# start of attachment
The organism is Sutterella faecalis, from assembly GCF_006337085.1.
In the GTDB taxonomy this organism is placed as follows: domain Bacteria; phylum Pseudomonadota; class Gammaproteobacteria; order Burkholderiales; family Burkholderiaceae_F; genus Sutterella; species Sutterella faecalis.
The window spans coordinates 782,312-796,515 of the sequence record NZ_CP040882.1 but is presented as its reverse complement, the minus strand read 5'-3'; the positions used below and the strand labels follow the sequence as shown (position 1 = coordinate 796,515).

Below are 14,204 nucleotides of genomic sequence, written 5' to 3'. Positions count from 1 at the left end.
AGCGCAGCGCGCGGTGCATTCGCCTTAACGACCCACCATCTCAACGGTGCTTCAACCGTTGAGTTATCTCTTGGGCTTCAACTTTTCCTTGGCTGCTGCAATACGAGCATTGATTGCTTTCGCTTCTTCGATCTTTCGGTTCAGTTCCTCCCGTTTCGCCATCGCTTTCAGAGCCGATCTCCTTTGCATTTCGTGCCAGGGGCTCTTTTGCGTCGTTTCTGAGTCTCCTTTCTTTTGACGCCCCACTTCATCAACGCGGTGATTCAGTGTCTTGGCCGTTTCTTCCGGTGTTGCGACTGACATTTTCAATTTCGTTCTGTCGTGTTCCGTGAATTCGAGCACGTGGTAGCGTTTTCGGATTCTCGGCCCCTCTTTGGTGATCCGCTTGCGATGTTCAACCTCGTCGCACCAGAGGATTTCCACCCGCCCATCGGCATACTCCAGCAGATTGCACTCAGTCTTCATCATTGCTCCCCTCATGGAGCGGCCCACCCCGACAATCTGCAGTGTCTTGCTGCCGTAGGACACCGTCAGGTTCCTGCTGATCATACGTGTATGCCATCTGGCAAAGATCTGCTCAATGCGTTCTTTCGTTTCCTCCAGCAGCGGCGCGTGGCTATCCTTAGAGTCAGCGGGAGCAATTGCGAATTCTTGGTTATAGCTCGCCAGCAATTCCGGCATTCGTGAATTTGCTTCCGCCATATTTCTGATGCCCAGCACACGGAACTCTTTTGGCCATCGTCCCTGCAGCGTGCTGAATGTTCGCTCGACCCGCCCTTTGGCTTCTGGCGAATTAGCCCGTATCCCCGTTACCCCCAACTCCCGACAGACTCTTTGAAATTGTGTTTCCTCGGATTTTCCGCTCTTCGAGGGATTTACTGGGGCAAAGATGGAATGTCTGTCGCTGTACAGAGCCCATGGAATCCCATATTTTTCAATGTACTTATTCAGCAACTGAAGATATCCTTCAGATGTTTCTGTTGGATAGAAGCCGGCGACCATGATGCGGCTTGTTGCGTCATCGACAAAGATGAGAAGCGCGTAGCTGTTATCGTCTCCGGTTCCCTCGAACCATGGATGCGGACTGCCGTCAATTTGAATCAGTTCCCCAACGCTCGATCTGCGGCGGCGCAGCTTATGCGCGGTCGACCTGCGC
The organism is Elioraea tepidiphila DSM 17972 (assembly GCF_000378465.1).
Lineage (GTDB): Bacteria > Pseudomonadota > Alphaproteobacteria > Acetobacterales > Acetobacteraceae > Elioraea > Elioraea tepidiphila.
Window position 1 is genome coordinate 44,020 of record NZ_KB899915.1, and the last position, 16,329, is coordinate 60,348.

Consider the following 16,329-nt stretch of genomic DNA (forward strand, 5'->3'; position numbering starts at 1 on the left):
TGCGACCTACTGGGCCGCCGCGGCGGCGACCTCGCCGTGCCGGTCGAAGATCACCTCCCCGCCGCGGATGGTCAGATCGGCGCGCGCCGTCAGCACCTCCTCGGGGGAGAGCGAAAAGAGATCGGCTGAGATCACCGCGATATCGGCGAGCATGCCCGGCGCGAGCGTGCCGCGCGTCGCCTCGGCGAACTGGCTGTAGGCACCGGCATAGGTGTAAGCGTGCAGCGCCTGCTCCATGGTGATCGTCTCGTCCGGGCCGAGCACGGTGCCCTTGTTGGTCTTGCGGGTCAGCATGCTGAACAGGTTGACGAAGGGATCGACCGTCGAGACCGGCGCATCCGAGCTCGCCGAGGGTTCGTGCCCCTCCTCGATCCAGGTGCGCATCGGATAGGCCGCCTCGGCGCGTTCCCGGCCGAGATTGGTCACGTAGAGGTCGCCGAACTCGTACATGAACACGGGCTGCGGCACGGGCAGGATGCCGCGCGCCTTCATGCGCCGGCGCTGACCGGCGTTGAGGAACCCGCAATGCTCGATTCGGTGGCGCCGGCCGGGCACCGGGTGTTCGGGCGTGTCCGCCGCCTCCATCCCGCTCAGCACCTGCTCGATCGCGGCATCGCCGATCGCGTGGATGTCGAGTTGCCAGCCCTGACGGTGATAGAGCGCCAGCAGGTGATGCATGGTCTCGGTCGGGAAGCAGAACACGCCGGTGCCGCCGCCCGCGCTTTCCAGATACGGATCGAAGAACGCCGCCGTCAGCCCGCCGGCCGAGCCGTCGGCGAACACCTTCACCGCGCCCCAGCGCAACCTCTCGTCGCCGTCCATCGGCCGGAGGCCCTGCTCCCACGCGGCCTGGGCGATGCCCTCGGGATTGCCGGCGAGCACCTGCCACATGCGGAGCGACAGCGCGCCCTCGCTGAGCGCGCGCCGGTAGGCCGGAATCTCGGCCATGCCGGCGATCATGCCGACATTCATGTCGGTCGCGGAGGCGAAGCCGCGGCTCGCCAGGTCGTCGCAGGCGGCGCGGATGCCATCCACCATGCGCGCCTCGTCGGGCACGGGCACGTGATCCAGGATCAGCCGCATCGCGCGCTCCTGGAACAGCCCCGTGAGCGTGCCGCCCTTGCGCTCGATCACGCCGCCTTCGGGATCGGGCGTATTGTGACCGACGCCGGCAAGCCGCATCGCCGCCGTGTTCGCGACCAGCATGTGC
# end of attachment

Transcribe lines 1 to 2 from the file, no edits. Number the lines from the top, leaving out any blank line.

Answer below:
The organism is Sutterella faecalis, from assembly GCF_006337085.1.
In the GTDB taxonomy this organism is placed as follows: domain Bacteria; phylum Pseudomonadota; class Gammaproteobacteria; order Burkholderiales; family Burkholderiaceae_F; genus Sutterella; species Sutterella faecalis.